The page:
Western Living Magazine
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Emerging designers and up-and-coming innovators who have us on the edge of our seats.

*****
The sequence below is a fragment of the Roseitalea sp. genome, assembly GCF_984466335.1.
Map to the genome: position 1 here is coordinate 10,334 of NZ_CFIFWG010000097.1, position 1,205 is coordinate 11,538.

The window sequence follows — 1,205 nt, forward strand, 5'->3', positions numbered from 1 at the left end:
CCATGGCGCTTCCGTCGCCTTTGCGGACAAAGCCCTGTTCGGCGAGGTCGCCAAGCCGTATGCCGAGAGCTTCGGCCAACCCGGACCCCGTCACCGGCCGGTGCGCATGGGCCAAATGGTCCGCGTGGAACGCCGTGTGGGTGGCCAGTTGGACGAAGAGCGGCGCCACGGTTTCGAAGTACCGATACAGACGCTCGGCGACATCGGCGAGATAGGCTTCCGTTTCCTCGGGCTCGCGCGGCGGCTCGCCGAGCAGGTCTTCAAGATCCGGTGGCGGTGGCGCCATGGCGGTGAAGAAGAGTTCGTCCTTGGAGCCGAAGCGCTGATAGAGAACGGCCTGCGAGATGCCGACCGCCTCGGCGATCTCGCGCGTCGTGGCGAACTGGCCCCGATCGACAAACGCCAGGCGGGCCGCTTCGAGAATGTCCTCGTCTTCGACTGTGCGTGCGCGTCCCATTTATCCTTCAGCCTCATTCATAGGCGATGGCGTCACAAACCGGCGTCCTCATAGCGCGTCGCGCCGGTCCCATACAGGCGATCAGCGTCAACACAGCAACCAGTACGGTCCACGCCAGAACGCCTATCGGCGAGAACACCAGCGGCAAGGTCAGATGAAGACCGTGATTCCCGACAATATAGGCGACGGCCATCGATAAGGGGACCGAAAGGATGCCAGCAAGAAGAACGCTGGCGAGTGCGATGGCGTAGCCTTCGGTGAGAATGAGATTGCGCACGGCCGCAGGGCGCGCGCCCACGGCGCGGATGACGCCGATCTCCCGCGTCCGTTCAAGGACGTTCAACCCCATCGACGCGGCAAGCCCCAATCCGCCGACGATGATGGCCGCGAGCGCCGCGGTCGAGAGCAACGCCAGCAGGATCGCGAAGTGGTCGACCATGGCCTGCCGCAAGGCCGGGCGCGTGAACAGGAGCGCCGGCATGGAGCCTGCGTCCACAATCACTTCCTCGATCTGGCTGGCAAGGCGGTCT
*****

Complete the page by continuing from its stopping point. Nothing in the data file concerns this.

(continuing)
ONE TO WATCH: ARCHITECTURERUF Project While planning a First Nations-inspired reconstruction of a Gulf Islands home in 2011, Sean Pearson, founder of the Vancouver-based Rural / Urban / Fantasy / Project, built directly on the foundation of the house’s predecessor to minimize the impact on the earth. It’s that combination of innovation grounded in conscientiousness that unites RUF’s many multidisciplinary projects. From building to landscape to branding, Pearson’s work is thoughtfully, tastefully done: for the award-winning Football Training Centre in Soweto, South Africa, Pearson used locally sourced timber and hired a local artist to design the stadium’s requisite security fence, marrying practicality and sustainability without sacrificing aesthetics. Judges Marcia and Lloyd Secter were quick to praise these “well-executed and consistent” endeavours. Although RUF has worked on projects tied to every corner of the globe, Pearson, a native of Winnipeg, aims to maintain a distinctly Canadian approach to his craft. We can’t wait to see what’s next.—Katie CoopersmithONE TO WATCH: INTERIOR DESIGNAtmosphere Interior DesignTailoring a single home to suit the tastes of 35,000 potential owners is no easy task, but Atmosphere Interior Design’s Trevor Ciona and Curtis Elmy aren’t taking it easy. In 2010, they signed on to stage three lottery show homes for charity, and their bold choices—incorporating materials like zebra wood, custom metals and metallic fabrics—turned the duo into a tour de force in Saskatoon, where they’ve given major face-lifts to some of their city’s oldest residences. Since establishing their firm in 2004, they’ve consistently challenged Saskatoon’s conservative design barriers, displaying what judge Paul Lavoie calls “a confidence that is truly Western” in their experiments with geometric patterns, unconventional colours and nature-inspired forms. Christened “Saskatoon’s Kings of Style” in Style at Home, Atmosphere has “filled a niche in a tough market,” says Lavoie. “I want to be invited to some of these places for dinner!”—Katie CoopersmithONE TO WATCH: ECO DESIGNJWT Architecture and PlanningJWT Architecture and Planning’s award-winning Pearson House is a beacon for eco-friendly architecture: the earth is a natural insulator, large windows provide solar heating and light, concrete cools the home and rainwater is recycled from the roof. It’s impressive, but not unusual for JWT principal James W. Tuer—the Bowen Island resident always aims to build homes that work in harmony with the earth. Next up: a “hyper-green” residence for a client with allergies to many traditional building products—low VOC materials will be used, with little exposed wood and concrete. It’s a big task, but judge Thomas Mueller praised Tuer for his “seamless transitions between homes and natural environment,” so we know he’s up to the challenge.—Colleen McDonaldONE TO WATCH: FASHIONManitobah MukluksWinnipeg designer Sean McCormick may be the brains behind the Canadian-manufactured, Aboriginal-owned Manitobah Mukluks, but these boots—an urban take on the classic slippers, crafted from all natural materials—are a community effort. Manitobah has joined forces with the Centre for Aboriginal Human Resource Development to provide a bursary for Aboriginal people to further their education, partnered with footwear icon Louie Gong for a special swooping eagle edition to celebrate the strength and leadership of women, and worked with Vibram, the world leader in high-performance rubber soles.Now 15 years old, Manitobah continues to put an extra spring in the step of every pair—the sole of each shoe is marked with an image of a turtle or tipi.—Colleen McDonaldONE TO WATCH: INDUSTRIAL DESIGNPalette IndustriesIt’s design with a message—sometimes literally (on the Dharma Two chair, which Palette Industries created for the Alberta Cancer Foundation, a laser-cut form spells out “minds for a cancer free future”), sometimes more figuratively (the Nanton coat rack, intended to “reinterpret and reclaim public irritants,” is inspired by the transmission towers that line so many Canadian highways). The Calgary-based design trio—Ian Campana, Samuel Ho and Nathan Tremblay, who founded the firm in 2005—make smart design an art form. Like the Pizzico espresso cups, a classic design updated with intuitive improvements such as lip indentations and an ergonomic grip. “The team works well together,” commented judge Geoff Lilge, “with energy to spare.”—Katie CoopersmithONE TO WATCH: FURNITURE DESIGNCory BarkmanWhile searching for an affordable way to make prototypes for furniture designs, Calgary artist Cory Barkman took to experimenting with recycled and forgotten objects. The found materials quickly became his medium of choice for creating industrial-inspired, eco-friendly works that straddle the line between art and function.Part steampunk-chic, part upcycled statement pieces, his work is always striking. Take his Industrial Revolution table: built from recycled springs and wood from a 90-year-old barn in Red Deer, it’s now been paired with new casters that have been stripped, aged and modified.Judge Ross Bonetti, credited the designer for problem solving with a “remarkably low carbon footprint.”Judge Cobi Ladner summed up Barkman’s work best: “Beautiful, in a crazy way.”We couldn’t agree more.—Colleen McDonaldONE TO WATCH: LANDSCAPE DESIGNStraub ThurmayrBreathing room is often hard to find in a city, but Dietmar Straub and Anna Thurmayr, principals of Winnipeg landscape design firm Straub Thurmayr, are experts in creating it. When they’re not teaching classes at the University of Manitoba, the two urban designers specialize in transforming small, frustrating spaces into mini retreats; their “Snow White and the Seven Gardens” project, for example, is a series of minuscule gardens built along the front of a residential building, each one created to represent a different story. They’re passionate about infusing the seemingly worthless with worth, studying the dialogue between city and landscape and holding fast to Straub’s notion that “how you treat a garden is a model for how you treat the world.” —Katie Coopersmith